How ‘Bout a Dance?

 
 

Samhbavi Sudhakar details the origins and evolution of dance into the art form we know today.

Dance as we know it today is one of the most celebrated of the performing arts. It has gained immense prominence in popular culture with the aesthetic value it adds to cinema and the widespread popularity of dance shows. However, its origin as a form of art is deeply rooted in ancient traditions.

Tomb paintings of ancient Egypt depict the employment of musical instruments and dancers to present mythological and cosmic events.

Early dance form played an important part in societal interactions. It served as a tool of facilitating effective conversation. Dance was often used as a medium of expression in the oral tradition of relaying folktales. Additionally, dance was instrumental in celebratory practices such as crop harvests and weddings, and other religious ceremonies. Tomb paintings of ancient Egypt depict the employment of musical instruments and dancers to present mythological and cosmic events. Similarly, in ancient Greece, jubilant celebrations in honour of the God of wine Dionysus involved dancing and drinking.

The cultural dimension of dance is constant across various ancient civilizations. The tradition of dance in ancient Greece was instrumental in the birth of Greek theatre in the 6th century BC. The Indian treatise on dance and drama, the Natyasastra, suggests that dance was the quintessence of theatrical performance.

A number of periodic changes influenced the emergence of dance as a performing art. This is particularly true in the European context, whereby the Renaissance had a significant impact on the emergence of ballet amongst the upper classes. Soon, the Baroque style became widely prevalent in the English and French courts. Following the French Revolution, there was a cultural shift which enabled a diverse range of dance forms to gain momentum.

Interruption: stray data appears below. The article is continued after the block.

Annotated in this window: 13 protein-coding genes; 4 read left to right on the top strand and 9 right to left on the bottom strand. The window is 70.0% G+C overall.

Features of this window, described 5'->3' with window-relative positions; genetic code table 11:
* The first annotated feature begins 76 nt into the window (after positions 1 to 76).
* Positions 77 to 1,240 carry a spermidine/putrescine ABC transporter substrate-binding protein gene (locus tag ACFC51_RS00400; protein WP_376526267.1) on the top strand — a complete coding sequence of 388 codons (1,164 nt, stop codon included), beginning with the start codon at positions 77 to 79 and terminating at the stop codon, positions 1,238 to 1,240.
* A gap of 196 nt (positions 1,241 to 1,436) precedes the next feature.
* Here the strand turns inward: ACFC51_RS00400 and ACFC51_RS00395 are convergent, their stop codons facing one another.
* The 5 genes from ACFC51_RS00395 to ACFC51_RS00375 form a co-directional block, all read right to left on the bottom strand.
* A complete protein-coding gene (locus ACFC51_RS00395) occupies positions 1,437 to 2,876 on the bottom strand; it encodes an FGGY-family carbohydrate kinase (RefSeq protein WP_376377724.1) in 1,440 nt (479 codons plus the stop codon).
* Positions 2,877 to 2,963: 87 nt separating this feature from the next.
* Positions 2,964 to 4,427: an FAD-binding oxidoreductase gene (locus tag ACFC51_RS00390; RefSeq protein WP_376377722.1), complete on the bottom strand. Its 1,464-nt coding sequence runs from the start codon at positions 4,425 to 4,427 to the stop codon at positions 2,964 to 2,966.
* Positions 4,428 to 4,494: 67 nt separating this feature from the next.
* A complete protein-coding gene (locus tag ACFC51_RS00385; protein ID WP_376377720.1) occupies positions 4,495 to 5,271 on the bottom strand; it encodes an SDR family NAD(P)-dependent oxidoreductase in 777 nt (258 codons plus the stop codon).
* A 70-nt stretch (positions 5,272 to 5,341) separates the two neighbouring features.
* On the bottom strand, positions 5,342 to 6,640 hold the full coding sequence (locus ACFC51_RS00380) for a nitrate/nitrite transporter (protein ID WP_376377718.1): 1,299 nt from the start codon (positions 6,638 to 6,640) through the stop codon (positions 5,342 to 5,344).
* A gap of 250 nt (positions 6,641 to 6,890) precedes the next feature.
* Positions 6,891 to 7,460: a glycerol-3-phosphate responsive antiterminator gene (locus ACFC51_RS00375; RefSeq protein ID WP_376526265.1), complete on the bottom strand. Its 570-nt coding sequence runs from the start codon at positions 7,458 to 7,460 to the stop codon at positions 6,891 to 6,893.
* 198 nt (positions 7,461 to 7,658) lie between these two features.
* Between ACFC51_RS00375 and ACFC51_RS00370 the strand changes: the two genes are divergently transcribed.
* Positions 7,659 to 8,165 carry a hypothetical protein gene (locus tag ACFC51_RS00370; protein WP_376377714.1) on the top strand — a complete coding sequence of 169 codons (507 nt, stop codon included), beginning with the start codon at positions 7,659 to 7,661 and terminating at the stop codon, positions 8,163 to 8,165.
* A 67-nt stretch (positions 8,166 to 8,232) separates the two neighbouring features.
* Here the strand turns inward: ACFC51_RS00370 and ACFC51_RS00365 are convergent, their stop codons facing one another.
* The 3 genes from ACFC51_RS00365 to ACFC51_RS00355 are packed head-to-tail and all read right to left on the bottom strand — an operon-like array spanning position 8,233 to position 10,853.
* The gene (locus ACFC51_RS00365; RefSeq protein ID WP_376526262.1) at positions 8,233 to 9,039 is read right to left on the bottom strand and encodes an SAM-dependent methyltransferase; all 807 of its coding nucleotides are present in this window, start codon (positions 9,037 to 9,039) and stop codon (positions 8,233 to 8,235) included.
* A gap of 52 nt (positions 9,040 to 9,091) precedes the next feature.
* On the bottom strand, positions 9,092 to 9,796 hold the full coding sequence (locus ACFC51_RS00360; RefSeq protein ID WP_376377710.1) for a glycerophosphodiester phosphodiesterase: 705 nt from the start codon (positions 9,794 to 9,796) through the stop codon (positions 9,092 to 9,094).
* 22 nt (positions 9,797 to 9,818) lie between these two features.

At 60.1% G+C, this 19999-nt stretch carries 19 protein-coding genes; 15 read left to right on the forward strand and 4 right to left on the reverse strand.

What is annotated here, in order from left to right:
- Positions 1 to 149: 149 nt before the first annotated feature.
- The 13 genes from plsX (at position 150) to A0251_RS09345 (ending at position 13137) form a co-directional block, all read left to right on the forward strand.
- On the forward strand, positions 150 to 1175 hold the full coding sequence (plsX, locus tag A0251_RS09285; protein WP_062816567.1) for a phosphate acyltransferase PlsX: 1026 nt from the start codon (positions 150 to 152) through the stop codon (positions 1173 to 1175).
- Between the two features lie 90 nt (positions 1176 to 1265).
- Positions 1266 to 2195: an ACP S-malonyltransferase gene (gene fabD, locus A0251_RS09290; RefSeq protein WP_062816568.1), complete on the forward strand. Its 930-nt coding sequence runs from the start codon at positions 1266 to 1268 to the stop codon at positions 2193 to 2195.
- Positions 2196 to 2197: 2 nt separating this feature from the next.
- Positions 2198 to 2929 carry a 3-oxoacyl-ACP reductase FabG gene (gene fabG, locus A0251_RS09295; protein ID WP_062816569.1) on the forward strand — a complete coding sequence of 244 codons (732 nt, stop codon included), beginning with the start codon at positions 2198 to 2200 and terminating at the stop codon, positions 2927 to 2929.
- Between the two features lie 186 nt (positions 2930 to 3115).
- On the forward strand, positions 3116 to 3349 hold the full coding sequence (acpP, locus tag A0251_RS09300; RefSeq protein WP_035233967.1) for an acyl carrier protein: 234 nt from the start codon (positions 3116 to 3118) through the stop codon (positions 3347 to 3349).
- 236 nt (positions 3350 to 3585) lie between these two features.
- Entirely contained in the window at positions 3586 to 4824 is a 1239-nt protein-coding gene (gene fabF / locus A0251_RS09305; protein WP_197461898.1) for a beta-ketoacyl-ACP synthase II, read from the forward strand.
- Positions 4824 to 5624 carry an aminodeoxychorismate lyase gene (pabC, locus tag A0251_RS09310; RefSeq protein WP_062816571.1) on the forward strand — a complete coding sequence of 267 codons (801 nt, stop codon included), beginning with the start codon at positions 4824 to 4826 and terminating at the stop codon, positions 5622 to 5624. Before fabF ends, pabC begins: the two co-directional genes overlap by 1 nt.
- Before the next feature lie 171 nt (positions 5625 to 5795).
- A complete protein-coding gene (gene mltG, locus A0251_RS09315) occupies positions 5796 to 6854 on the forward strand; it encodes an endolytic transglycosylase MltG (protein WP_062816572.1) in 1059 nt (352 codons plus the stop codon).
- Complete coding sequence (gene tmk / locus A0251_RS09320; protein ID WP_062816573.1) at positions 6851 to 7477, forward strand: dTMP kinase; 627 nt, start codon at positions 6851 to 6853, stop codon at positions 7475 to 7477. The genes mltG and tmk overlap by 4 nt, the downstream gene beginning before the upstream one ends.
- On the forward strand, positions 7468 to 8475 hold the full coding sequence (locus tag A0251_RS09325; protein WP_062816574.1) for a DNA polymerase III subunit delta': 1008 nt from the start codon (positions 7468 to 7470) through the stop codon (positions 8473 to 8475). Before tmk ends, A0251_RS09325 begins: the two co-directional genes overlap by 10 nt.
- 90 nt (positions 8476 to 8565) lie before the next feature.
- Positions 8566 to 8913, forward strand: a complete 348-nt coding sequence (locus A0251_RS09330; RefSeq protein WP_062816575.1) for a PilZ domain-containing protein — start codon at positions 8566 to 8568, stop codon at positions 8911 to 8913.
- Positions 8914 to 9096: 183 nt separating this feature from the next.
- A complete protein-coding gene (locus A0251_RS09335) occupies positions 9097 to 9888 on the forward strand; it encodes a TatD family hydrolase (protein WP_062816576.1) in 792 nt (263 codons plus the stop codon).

A rebellion against classical forms of dance in the Modernist period gave rise to theatrical dance performances in the west. Throughout the 20th century, various socio-political upheavals served as the backdrops for the advent of a multitude of dance forms. To quote an example, the 1960s Rock n’ Roll style was in opposition to the American government engaging in warfare.

The creation of MTV and novel technology towards the end of the 20th century gave dance the platform to expand multidimensionally in the form of albums, theatrical shows, and cinematic performances. Hence, it is a highly consumer-driven, digital space that has allowed dance to hold the stance it has in popular media in contemporary times.

 

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